Q. My little girl is always “imagining” something. “Imagine this… Imagine that… Imagine when… Imagine if…” I told her to stop it and to imagine what she is doing right now. What else can I tell her?

Q. Not long ago I read something about how you learned to practice the vibraharp in your mind when you didn’t have access to the actual instrument. I think you called it ‘virtual rehearsal.’ At first I thought this idea was ridiculous. (You don’t even want to know a few of the comments I made.) Well, I’ve since changed my mind. I teach piano and two of my little students have no piano in their home. They are able to practice on their grandmother’s piano—but not every day. I decided to give this idea a try. I mean, it couldn’t hurt, right? Although I was not sure it could help, either. I told these little piano students to practice at home in their minds (with their open music books) on the days when they are unable to practice on their grandmother's piano. They were, of course, almost as astounded by this instruction as I was by the concept. Guess what has happened? They have discovered that “virtual rehearsal” works and are making progress by leaps and bounds. Naturally, I am so pleased . . . and grateful. You also said once that “What you don’t know you don’t even know can limit your options and sometimes cause you a great deal of trouble.” This ‘virtual rehearsal’ experience was a great object lesson to me and has encouraged me to be more open minded. Again, as you said, “No one can know everything.” What do you think made my brain so ready to brush off this information?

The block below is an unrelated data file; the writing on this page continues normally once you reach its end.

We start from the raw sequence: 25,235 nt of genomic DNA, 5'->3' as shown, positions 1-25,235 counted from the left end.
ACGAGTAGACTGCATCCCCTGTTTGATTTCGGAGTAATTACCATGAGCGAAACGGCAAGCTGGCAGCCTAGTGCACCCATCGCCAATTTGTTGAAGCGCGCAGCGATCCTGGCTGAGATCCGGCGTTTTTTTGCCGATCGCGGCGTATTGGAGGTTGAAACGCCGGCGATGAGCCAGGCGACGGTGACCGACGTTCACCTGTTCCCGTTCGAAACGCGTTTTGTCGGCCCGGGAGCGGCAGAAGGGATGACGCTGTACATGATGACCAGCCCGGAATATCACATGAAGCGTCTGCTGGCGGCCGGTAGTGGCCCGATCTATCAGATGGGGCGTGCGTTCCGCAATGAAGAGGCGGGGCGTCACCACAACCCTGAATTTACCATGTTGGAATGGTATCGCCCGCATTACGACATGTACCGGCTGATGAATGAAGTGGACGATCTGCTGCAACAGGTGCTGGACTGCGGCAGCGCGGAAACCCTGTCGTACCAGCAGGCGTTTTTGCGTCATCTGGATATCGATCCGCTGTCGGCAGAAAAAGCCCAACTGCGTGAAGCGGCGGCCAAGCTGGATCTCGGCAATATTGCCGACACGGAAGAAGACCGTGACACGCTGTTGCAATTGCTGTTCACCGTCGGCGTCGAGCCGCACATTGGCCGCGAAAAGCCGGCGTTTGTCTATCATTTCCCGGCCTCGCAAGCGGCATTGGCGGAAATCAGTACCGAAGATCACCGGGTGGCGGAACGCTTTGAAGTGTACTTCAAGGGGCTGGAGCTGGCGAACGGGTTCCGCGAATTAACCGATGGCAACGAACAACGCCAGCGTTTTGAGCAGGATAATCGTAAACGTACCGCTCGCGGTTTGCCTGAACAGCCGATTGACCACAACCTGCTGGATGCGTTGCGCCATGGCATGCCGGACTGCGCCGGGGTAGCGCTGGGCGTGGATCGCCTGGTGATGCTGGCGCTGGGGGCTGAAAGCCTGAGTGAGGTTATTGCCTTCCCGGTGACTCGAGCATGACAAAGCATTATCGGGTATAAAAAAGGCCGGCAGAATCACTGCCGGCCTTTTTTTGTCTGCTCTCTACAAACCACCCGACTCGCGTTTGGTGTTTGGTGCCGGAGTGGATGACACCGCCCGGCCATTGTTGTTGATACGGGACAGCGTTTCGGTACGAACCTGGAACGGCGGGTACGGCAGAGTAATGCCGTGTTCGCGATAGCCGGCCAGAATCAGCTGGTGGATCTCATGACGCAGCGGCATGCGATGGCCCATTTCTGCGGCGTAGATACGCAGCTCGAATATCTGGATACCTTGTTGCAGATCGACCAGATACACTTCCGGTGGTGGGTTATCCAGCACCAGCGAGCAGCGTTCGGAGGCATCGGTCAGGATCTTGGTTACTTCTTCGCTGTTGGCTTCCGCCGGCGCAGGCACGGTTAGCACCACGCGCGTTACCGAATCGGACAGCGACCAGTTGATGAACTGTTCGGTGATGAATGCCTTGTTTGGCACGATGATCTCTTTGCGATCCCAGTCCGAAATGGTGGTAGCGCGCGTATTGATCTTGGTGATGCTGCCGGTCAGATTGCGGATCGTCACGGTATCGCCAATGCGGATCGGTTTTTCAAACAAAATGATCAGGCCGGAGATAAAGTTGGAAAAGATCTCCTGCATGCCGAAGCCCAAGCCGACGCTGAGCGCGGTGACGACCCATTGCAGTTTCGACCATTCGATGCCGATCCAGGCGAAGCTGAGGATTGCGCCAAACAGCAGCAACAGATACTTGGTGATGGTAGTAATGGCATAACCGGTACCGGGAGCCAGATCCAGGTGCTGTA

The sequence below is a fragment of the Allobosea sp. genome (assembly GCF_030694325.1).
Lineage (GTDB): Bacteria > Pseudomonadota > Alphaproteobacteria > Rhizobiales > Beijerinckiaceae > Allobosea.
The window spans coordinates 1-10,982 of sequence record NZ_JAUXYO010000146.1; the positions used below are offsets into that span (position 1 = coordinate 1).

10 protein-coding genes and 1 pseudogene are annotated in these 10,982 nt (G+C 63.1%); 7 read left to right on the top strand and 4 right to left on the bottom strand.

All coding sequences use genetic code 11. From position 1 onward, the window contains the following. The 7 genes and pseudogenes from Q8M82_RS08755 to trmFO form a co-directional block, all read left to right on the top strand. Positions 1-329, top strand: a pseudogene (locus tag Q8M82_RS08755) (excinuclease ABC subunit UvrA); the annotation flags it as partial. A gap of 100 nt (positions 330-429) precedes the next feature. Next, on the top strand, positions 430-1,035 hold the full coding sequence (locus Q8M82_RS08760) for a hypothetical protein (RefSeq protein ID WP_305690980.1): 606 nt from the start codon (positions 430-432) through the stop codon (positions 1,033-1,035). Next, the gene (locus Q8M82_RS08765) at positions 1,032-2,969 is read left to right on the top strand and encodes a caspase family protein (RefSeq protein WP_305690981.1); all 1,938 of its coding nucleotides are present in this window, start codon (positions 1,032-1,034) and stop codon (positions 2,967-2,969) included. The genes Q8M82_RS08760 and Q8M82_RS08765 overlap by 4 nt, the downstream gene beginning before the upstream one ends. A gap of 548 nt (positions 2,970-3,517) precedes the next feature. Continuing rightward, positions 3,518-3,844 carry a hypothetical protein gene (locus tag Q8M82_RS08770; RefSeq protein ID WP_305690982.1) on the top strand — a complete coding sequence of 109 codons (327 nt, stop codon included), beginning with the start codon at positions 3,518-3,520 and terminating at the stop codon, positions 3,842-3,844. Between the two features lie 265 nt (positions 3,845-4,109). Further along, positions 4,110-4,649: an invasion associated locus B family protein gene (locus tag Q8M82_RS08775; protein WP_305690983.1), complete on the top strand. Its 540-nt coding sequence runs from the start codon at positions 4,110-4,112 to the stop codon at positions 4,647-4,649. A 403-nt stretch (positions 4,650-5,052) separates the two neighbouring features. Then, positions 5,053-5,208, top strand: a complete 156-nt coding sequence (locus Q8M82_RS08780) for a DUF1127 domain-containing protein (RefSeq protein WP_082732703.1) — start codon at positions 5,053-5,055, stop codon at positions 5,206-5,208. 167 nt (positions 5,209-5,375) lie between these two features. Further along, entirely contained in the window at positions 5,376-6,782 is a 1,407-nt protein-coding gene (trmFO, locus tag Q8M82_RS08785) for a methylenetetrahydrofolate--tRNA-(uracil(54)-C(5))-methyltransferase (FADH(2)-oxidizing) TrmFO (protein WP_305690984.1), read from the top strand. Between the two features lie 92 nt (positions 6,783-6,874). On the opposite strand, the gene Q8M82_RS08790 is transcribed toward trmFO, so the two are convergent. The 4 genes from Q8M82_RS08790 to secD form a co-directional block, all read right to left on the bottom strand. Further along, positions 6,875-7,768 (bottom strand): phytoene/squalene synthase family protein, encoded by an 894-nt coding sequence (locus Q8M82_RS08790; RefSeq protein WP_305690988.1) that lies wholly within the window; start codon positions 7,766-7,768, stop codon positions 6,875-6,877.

Q. IWhat's the difference between a visual sensory preference and seeing in your mind's eye?

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